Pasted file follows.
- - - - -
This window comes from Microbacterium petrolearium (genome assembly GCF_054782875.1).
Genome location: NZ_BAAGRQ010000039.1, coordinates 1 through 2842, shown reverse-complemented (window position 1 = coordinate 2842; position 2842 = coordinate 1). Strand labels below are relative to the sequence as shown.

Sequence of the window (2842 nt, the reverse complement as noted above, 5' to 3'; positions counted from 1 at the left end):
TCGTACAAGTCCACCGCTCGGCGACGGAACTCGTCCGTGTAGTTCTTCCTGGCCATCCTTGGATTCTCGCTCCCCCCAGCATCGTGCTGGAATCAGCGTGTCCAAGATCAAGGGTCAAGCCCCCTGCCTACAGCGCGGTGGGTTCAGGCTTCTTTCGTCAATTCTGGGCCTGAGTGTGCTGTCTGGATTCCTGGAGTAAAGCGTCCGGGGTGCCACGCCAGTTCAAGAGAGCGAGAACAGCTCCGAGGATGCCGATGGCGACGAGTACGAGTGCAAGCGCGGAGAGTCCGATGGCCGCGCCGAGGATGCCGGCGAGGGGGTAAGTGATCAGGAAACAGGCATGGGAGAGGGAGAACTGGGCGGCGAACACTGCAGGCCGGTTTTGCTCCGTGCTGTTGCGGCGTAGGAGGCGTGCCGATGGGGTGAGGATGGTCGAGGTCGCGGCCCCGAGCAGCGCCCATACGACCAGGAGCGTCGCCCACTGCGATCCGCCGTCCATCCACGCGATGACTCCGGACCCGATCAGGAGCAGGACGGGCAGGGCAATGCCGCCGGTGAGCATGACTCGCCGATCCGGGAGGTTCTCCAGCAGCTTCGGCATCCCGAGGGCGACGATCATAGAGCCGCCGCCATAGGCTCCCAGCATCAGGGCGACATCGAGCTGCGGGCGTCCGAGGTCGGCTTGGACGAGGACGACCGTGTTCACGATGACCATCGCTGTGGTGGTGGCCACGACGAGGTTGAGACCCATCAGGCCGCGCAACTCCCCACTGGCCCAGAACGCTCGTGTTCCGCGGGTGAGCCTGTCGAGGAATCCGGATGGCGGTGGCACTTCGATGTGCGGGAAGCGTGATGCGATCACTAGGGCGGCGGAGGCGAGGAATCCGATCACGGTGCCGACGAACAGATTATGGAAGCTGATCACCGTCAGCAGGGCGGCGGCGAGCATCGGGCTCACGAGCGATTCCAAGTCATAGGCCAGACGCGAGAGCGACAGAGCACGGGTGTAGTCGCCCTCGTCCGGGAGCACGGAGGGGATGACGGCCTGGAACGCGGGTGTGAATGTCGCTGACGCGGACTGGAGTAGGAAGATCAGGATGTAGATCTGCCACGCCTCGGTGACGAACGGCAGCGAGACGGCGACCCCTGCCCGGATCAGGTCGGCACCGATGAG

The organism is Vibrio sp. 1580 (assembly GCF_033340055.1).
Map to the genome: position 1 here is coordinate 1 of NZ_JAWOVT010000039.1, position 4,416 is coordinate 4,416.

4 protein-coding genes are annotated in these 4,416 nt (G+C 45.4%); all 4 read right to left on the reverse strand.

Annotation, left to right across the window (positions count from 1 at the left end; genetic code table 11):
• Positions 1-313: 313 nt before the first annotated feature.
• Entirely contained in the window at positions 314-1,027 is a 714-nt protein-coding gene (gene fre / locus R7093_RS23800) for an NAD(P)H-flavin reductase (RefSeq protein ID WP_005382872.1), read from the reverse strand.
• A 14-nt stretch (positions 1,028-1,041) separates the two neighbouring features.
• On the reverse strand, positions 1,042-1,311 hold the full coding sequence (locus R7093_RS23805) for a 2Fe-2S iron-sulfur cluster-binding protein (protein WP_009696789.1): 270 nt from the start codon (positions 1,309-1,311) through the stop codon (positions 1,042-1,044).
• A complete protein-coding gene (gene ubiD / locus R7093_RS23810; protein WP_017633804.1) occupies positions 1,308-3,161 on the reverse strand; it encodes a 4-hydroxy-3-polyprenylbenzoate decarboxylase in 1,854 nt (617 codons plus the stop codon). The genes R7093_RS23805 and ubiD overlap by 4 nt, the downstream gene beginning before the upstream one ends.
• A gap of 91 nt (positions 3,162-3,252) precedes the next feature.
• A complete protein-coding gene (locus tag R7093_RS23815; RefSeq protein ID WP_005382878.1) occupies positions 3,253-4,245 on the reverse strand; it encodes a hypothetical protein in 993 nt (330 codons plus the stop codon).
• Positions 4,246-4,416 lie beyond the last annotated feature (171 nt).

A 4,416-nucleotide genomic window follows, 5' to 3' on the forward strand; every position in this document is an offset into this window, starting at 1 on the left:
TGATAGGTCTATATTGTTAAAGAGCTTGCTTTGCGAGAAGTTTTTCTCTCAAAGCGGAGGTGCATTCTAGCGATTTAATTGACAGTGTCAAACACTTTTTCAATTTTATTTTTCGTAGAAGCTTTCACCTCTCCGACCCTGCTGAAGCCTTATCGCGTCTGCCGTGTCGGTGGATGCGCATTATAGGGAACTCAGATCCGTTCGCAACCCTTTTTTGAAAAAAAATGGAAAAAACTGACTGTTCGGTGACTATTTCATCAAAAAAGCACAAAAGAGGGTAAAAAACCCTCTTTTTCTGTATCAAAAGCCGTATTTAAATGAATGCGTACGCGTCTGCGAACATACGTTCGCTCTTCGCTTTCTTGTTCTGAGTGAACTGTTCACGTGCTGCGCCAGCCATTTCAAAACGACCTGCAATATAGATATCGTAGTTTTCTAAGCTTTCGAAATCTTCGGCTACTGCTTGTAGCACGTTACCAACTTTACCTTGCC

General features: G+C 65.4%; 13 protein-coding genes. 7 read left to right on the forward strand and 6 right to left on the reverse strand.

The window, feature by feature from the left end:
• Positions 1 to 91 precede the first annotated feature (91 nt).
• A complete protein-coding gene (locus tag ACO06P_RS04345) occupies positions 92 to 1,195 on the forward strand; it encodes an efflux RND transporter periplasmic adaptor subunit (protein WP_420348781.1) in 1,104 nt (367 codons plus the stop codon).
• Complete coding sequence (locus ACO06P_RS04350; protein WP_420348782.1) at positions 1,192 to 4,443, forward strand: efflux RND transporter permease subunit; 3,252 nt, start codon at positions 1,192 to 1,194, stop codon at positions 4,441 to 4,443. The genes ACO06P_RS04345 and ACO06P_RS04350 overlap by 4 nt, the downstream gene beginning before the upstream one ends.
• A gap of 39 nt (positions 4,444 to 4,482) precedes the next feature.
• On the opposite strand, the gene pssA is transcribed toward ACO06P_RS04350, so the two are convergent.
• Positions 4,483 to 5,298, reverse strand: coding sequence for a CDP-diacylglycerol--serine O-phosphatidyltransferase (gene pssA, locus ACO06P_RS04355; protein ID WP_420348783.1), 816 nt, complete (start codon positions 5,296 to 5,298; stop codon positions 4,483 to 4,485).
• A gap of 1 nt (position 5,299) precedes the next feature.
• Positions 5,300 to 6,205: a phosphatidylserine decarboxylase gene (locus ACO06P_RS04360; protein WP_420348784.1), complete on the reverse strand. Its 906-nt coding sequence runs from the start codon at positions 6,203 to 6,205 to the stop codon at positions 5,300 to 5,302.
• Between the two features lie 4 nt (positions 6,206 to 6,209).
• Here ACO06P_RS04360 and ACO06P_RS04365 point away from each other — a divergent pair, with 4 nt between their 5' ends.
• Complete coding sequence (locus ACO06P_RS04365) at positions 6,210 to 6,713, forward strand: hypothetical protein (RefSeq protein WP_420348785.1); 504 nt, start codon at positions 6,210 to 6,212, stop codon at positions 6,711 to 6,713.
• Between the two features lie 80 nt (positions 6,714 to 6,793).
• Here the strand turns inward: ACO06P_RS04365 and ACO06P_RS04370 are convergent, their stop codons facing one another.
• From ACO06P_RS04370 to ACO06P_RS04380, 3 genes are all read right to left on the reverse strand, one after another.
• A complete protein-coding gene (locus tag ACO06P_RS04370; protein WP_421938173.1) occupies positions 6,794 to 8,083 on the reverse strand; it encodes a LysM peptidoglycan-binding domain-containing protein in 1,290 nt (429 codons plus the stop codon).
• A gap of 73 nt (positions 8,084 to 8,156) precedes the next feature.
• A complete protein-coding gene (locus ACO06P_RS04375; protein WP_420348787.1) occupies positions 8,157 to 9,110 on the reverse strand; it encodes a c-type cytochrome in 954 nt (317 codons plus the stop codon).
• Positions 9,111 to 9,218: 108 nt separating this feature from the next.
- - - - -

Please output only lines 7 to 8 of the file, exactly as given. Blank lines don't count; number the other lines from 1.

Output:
4 protein-coding genes are annotated in these 4,416 nt (G+C 45.4%); all 4 read right to left on the reverse strand.

Annotation, left to right across the window (positions count from 1 at the left end; genetic code table 11):